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Wilmington Snooze-Terminal, October 12, 2008
Baltimore Snaps Cherries’ Streak, 20-17, on Reed FG
Defense Bedeviled by S. Jackson, Moss, Sellers
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Harrisburg Pay and Rot Ooze, October 12, 2008
McNair Rallies Hershey Bars Past Connecticut, 21-13
Throws 2nd and 3rd Scoring Passes in 2nd Half
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Albany Sliced Onion, October 12, 2008
Racers Collapse Late, Lose 30-24 to New York
4th Quarter TDs by Parker, Stallworth Key Empires
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Philadelphia Ink Crier, October 12, 2008
Lakers Shackle McNabb, Coast 24-10 Over Richmond
Jacobs, Bowe, Stingy “D” Send Rebels to 7th Loss in a Row
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Charleston Daily Smell, October 12, 2008
Syracuse Swamps Cannons, 38-24, Behind Huard
Early Lead Vanishes as Crush QB Passes for 378 Yards, 4 TDs
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Providence Kernel, October 13, 2008
Steam Roller Upset Washington, 20-6, With 2nd Half Surge
Stifling Pass Defense is Key in Overcoming 4 Turnovers
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Wilmington Snooze-Terminal, October 12, 2008

Rip Snorter

Late-Arriving Defense Sabotaged Cherries

In most of the games during the Cherries’ 8-game winning streak, which was ended last night by Baltimore, 20‑17, Delaware played just well enough to win. Against the Bolts the Cherries played just poorly enough to lose.

Like many of the fans, the Cherries’ defense arrived at the game late. For the fans the issue was a traffic jam on I‑95 caused by a nasty accident adjacent to the turnpike rest area. That prevented many from seeing the opening kickoff, which Dante Hall ran back 84 yards to the Baltimore 1.

The defense’s late arrival was, of course, figurative. They got pushed all over the field on the Bolts’ first three possessions. Steven Jackson had 105 yards on 8 carries during those possessions — he would finish with 156 yards on the ground — while Randy Moss uncustomarily played the role of possession receiver — and played it well I might add.

By the end of the third possession, Baltimore had accumulated 17 points, easily wiping out the 7-point lead the Cherries had earned in the first two minutes thanks to Hall’s heroics. If not for a fumbled snap on the third possession by Ben Roethlisberger on 3rd and 7 at the Cherries 12, recovered by Jackson, Baltimore would likely have had 21 points.

Although the Cherries’ defense played better after that, keeping the Bolts off of the scoreboard until Jeff Reed’s game-winning field goal, they were not at any point able to force a three-and-out.

For its part the Cherries’ offense had little success sustaining drives. Jon Brams admitted after the game he had game-planned to exploit an anticipated vacuum in the middle of the Baltimore defense caused by the absence of injured middle linebacker Nick Barnett.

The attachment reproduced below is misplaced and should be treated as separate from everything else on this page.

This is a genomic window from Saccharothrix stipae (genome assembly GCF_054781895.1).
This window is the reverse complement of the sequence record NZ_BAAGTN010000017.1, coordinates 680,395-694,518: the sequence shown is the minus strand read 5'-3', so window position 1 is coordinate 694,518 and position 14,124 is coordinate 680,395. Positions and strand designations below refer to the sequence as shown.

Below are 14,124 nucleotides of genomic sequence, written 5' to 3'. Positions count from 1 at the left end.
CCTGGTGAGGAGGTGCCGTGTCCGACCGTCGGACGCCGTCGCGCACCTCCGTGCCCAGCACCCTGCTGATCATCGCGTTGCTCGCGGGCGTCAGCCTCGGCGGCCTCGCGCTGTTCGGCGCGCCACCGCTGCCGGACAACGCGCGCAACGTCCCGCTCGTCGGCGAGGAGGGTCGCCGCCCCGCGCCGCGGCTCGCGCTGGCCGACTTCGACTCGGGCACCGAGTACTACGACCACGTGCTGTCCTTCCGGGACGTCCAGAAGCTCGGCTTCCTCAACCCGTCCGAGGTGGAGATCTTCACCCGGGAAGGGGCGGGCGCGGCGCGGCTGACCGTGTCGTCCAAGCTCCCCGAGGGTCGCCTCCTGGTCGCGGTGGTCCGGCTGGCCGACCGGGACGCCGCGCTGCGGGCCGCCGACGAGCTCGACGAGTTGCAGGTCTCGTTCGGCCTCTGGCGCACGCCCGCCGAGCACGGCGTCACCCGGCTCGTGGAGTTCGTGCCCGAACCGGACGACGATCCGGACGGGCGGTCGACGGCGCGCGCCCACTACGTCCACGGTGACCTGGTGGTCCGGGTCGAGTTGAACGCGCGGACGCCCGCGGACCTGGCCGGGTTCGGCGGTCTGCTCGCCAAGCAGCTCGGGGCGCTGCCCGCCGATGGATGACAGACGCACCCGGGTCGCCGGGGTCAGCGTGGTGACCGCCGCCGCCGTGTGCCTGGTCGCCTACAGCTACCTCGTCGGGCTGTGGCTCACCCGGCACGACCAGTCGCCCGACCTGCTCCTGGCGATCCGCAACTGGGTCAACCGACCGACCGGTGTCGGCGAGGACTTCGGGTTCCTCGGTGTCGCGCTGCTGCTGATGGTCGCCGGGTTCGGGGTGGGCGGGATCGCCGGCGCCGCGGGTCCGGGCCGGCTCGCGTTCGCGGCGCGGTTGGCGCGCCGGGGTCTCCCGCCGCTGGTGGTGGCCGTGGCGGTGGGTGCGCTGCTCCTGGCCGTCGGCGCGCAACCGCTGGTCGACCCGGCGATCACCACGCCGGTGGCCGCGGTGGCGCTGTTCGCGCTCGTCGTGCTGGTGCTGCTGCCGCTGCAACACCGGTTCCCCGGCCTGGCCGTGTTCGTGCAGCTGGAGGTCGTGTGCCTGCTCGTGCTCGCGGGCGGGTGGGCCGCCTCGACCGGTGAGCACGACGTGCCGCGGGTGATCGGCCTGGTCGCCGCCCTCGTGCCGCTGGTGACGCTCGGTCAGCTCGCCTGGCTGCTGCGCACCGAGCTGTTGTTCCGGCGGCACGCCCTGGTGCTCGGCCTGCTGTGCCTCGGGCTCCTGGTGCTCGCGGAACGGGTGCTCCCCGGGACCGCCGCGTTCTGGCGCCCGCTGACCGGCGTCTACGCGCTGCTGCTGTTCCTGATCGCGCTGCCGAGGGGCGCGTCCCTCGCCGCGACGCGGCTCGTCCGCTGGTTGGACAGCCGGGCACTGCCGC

Things didn’t work out as Brams planned:

Still, this was a game that was there for the taking for Delaware. The Bolts made enough mistakes — the Cherries just failed to take advantage as well as they needed to. As for Baltimore’s mistakes, in addition to the coverage lapse on the opening kickoff, Roethlisberger threw interceptions to Lito Sheppard and Corey Webster. He later lost a fumble to LaMarr Woodley on another bobbled snap, just after Yamon Figurs had muffed a punt, gift-wrapping a scoring opportunity for the Bolts at the Cherries 33.

Roethlisberger’s lost fumble came with the score tied at 17 and 10:28 left on the clock. The Cherries got 3 yards on each of the next three plays — a pass from Rivers to Heath Miller, a run up the middle by Tomlinson and a run around the left corner by Tomlinson — leaving them with 4th and 1 at their own 27. Brams went with the percentage play — a Ben Graham punt — after what appeared to be a bit of hesitation.

I asked Brams if he considered going for a first down at that point, given his more aggressive approach to fourth downs this season, one that had yielded 14 conversions in 18 attempts thus far, including a 4-yard run by Tomlinson on 4th and 1 at the Baltimore 12 in the second quarter with the Cherries down 17‑7, leading to a touchdown by Michael Turner.

“I sure did [consider going for it], Rip,” replied Brams. “But being it was a tie game and our field position was such that failing would have put [Baltimore] in immediate field goal range, I decided we better play it safe. I figured we would get the ball back with enough time left to put a scoring drive together. And remember we had just dodged a bullet after Yamon’s fumble. I didn’t want to tempt fate.”

Graham’s punt gave the Bolts the bullet they needed — and they turned it into Reed’s game-winner. While Brams was right: The Cherries did get the ball back with ample time remaining — 4:34 — and in good field position to boot at their 40, thanks to another good kickoff return by Hall — they were unable to do anything with it.

“I kind of wish we had gone for it,” Brams said wistfully.

Now with the Central Division race suddenly tightened, due to wins by the Emps, Hershey Bars, and Lakers, Brams and the Cherries face a nationally televised Sunday morning home date with a Connecticut team which, despite a mediocre 5‑5 record, has the inside track toward the Northern Division title and a playoff berth. Brams will need to have his defense primed to lock down the Comets from the get-go, a goal made that much more elusive by the expected absences of not only Terrell Suggs, who missed the Baltimore game, but also Julius Peppers, who went down late in the first half last night. Tom Brady and his favorite target Jerricho Cotchery will no doubt be licking their chops.